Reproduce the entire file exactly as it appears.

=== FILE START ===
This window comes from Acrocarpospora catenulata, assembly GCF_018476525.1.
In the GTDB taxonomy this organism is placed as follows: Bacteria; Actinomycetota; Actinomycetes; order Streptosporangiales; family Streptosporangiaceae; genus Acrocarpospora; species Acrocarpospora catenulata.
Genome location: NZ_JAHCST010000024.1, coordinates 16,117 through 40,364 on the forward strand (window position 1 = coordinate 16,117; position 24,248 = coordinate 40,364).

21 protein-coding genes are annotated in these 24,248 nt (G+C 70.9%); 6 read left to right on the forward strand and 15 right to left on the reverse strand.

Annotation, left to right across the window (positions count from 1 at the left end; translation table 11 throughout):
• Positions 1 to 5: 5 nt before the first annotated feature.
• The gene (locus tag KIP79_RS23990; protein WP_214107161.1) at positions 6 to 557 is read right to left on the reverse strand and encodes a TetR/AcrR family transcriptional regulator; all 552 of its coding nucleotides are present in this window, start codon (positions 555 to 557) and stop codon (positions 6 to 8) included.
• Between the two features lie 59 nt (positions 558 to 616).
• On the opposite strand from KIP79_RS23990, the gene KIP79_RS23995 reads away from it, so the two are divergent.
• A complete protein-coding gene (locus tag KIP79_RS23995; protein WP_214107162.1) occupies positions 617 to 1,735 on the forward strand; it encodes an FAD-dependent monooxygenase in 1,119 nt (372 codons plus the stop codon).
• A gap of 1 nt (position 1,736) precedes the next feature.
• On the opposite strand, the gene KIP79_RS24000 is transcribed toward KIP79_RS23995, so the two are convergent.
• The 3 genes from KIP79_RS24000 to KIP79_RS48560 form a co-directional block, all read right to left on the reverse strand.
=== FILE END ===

This window comes from Acrocarpospora catenulata, assembly GCF_018476525.1.
In the GTDB taxonomy this organism is placed as follows: Bacteria; Actinomycetota; Actinomycetes; order Streptosporangiales; family Streptosporangiaceae; genus Acrocarpospora; species Acrocarpospora catenulata.
Genome location: NZ_JAHCST010000024.1, coordinates 16,117 through 40,364 on the forward strand (window position 1 = coordinate 16,117; position 24,248 = coordinate 40,364).

21 protein-coding genes are annotated in these 24,248 nt (G+C 70.9%); 6 read left to right on the forward strand and 15 right to left on the reverse strand.

Annotation, left to right across the window (positions count from 1 at the left end; translation table 11 throughout):
• Positions 1 to 5: 5 nt before the first annotated feature.
• The gene (locus tag KIP79_RS23990; protein WP_214107161.1) at positions 6 to 557 is read right to left on the reverse strand and encodes a TetR/AcrR family transcriptional regulator; all 552 of its coding nucleotides are present in this window, start codon (positions 555 to 557) and stop codon (positions 6 to 8) included.
• Between the two features lie 59 nt (positions 558 to 616).
• On the opposite strand from KIP79_RS23990, the gene KIP79_RS23995 reads away from it, so the two are divergent.
• A complete protein-coding gene (locus tag KIP79_RS23995; protein WP_214107162.1) occupies positions 617 to 1,735 on the forward strand; it encodes an FAD-dependent monooxygenase in 1,119 nt (372 codons plus the stop codon).
• A gap of 1 nt (position 1,736) precedes the next feature.
• On the opposite strand, the gene KIP79_RS24000 is transcribed toward KIP79_RS23995, so the two are convergent.
• The 3 genes from KIP79_RS24000 to KIP79_RS48560 form a co-directional block, all read right to left on the reverse strand.